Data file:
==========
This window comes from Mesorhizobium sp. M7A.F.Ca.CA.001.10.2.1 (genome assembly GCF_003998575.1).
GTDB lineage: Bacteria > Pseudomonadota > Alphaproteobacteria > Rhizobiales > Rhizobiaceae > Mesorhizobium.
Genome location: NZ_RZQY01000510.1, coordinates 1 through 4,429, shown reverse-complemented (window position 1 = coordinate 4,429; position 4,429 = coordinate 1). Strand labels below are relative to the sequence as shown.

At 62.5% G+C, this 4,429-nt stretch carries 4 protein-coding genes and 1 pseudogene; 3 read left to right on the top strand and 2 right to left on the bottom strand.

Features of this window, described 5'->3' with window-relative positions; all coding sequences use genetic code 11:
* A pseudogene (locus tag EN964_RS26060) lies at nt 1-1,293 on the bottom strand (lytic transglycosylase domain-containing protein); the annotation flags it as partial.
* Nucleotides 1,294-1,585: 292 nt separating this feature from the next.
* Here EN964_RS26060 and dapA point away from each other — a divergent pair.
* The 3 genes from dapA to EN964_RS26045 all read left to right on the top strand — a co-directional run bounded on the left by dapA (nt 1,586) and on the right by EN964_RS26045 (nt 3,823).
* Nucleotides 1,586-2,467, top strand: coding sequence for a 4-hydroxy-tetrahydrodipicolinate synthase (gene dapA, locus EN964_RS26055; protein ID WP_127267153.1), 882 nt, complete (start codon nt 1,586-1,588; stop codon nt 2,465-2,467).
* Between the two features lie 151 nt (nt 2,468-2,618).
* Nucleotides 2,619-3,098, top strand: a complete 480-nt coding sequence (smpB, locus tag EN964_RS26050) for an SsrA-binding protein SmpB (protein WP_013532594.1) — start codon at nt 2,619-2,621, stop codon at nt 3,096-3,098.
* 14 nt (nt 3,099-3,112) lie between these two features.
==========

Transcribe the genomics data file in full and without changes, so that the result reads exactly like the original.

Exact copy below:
This window comes from Mesorhizobium sp. M7A.F.Ca.CA.001.10.2.1 (genome assembly GCF_003998575.1).
GTDB lineage: Bacteria > Pseudomonadota > Alphaproteobacteria > Rhizobiales > Rhizobiaceae > Mesorhizobium.
Genome location: NZ_RZQY01000510.1, coordinates 1 through 4,429, shown reverse-complemented (window position 1 = coordinate 4,429; position 4,429 = coordinate 1). Strand labels below are relative to the sequence as shown.

At 62.5% G+C, this 4,429-nt stretch carries 4 protein-coding genes and 1 pseudogene; 3 read left to right on the top strand and 2 right to left on the bottom strand.

Features of this window, described 5'->3' with window-relative positions; all coding sequences use genetic code 11:
* A pseudogene (locus tag EN964_RS26060) lies at nt 1-1,293 on the bottom strand (lytic transglycosylase domain-containing protein); the annotation flags it as partial.
* Nucleotides 1,294-1,585: 292 nt separating this feature from the next.
* Here EN964_RS26060 and dapA point away from each other — a divergent pair.
* The 3 genes from dapA to EN964_RS26045 all read left to right on the top strand — a co-directional run bounded on the left by dapA (nt 1,586) and on the right by EN964_RS26045 (nt 3,823).
* Nucleotides 1,586-2,467, top strand: coding sequence for a 4-hydroxy-tetrahydrodipicolinate synthase (gene dapA, locus EN964_RS26055; protein ID WP_127267153.1), 882 nt, complete (start codon nt 1,586-1,588; stop codon nt 2,465-2,467).
* Between the two features lie 151 nt (nt 2,468-2,618).
* Nucleotides 2,619-3,098, top strand: a complete 480-nt coding sequence (smpB, locus tag EN964_RS26050) for an SsrA-binding protein SmpB (protein WP_013532594.1) — start codon at nt 2,619-2,621, stop codon at nt 3,096-3,098.
* 14 nt (nt 3,099-3,112) lie between these two features.